- In addition, Ellis gave second call-ups to defenders Jaelene Hinkle and Emily Sonnett, as well as forward Stephanie McCaffrey, all of whom are 22 years old and earned their first caps in October in matches against Brazil. McCaffrey also scored her first international goal, bagging the fourth and final score in stoppage time of the 4-1 win against the Brazilians on Oct. 25 in Orlando, Fla.
- Should the University of Virginia advance to the NCAA College Cup, Sonnett, who is a senior for the Cavaliers, would not join the U.S. squad until the match in San Antonio.
- Rounding out the younger players on the roster are forward Lindsey Horan, who is currently playing in France for Paris Saint-Germain and earned her third cap on October 25 vs. Brazil, and Western New York midfielder Samantha Mewis, who earned her fourth cap against Brazil on Oct. 21. The 21-year-old Horan will not be with the team in Hawaii due to club commitments, but will join the squad for the final three games.
- The match in Honolulu on the island of Oahu marks the first trip for the U.S. Women to the 50th state and the first international match hosted by U.S. Soccer in Hawaii.
- It will also be only the second soccer match between national teams staged at Aloha Stadium. The Philippines defeated Chinese Taipei 1-0 at the venue in 1976 in a match that was a part of a triple-header that also featured the Hawaii All-Stars against the San Diego Jaws (which played one season in the NASL) and the New York Cosmos against Team Honda from Japan, a match that featured four goals from Pelé.
- Hawaii will be the 32nd U.S. state (not including the District of Columbia) in which the American women have played since the program’s inception in 1985.
- The U.S. WNT has played T&T eight times in its history, most recently a 1-0 victory during group play of the qualifying tournament for the 2015 Women’s World Cup. Abby Wambach’s goal in the 54th minute was the difference. Five of the eight games have been in CONCACAF qualifying competitions.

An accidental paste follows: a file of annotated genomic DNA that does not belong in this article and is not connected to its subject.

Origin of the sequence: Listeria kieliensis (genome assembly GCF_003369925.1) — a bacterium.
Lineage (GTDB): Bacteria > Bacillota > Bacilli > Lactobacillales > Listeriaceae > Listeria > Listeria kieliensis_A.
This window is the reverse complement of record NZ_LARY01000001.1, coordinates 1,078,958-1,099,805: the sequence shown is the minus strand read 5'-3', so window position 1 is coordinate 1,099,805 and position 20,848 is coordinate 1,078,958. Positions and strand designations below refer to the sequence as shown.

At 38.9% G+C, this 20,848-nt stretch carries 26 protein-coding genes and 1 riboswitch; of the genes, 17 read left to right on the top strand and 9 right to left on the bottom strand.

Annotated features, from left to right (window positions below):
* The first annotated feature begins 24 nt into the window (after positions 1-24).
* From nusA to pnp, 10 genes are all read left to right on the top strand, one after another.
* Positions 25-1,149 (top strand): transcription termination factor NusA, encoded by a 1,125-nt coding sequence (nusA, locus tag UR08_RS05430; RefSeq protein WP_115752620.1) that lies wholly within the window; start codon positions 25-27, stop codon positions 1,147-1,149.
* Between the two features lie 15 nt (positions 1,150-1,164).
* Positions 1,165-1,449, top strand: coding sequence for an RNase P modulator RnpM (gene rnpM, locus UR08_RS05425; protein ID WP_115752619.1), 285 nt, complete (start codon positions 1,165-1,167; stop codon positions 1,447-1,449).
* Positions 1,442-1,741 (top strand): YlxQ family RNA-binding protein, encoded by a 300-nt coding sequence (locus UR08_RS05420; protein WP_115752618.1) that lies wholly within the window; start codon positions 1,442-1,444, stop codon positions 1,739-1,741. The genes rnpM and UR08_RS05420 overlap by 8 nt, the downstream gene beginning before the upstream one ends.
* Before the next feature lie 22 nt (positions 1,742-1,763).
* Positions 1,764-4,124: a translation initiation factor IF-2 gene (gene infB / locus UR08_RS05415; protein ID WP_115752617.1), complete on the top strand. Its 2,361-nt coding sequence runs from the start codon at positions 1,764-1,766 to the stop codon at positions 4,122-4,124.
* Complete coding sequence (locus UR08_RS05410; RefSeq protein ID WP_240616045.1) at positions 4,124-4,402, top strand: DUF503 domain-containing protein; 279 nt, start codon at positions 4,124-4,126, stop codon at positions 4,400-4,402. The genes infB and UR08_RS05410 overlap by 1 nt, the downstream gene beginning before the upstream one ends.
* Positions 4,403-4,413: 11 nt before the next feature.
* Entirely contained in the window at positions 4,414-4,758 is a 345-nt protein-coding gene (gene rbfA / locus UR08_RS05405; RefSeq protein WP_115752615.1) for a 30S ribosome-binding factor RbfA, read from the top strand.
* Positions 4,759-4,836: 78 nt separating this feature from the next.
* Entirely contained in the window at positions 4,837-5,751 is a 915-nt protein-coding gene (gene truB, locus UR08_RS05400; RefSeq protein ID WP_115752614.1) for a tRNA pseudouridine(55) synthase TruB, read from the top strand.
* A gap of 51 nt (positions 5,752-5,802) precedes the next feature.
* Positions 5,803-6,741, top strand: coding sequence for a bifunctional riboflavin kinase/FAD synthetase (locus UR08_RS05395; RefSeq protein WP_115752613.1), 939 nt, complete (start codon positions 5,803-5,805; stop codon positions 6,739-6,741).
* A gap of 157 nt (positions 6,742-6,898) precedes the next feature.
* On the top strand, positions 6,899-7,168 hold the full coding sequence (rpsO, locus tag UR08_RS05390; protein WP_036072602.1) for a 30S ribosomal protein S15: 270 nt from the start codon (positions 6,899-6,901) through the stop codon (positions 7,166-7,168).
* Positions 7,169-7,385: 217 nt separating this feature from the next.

- The U.S. Women have played 12 matches all-time in the state of Texas, including two visits to San Antonio. The USA played at the Alamodome in October of 2013, a 4-0 victory against Australia. The USA also played a pre-Olympic warm-up match in San Antonio in 1996 at Blossom Field, a 3-0 win vs. Sweden.
- The USA will be making its third visit to University of Phoenix Stadium, home to the NFL’s Arizona Cardinals, after playing there in November of 2011 (1-1 tie with Sweden) and December of 2012 (2-0 win vs. Ireland).
- The match in Glendale marks a homecoming for U.S. defender Julie Johnston, who was named to the 2015 FIFA Women’s World Cup All-Star Team. She hails from nearby Mesa, Ariz.
- China has been one of the most frequent opponents in U.S. history. The U.S. has played China 54 times, more than any country besides Canada.
- Since 1991 - a span of 24 years - the U.S. and China have failed to play a match in a calendar year only five times.
- The USA is 33-8-13 all-time vs. China.
- The USA’s most recent meeting with China came in the quarterfinal at the 2015 Women’s World Cup – a 1-0 win by the USA in Ottawa, Canada, on a goal from Carli Lloyd.
- The U.S. Women have played in New Orleans just once before. That match took place in 2003 at Tad Gormley Stadium. This one will be the first for the U.S. Women at the famed Superdome, home to the NFL’s New Orleans Saints.
- ussoccer.com –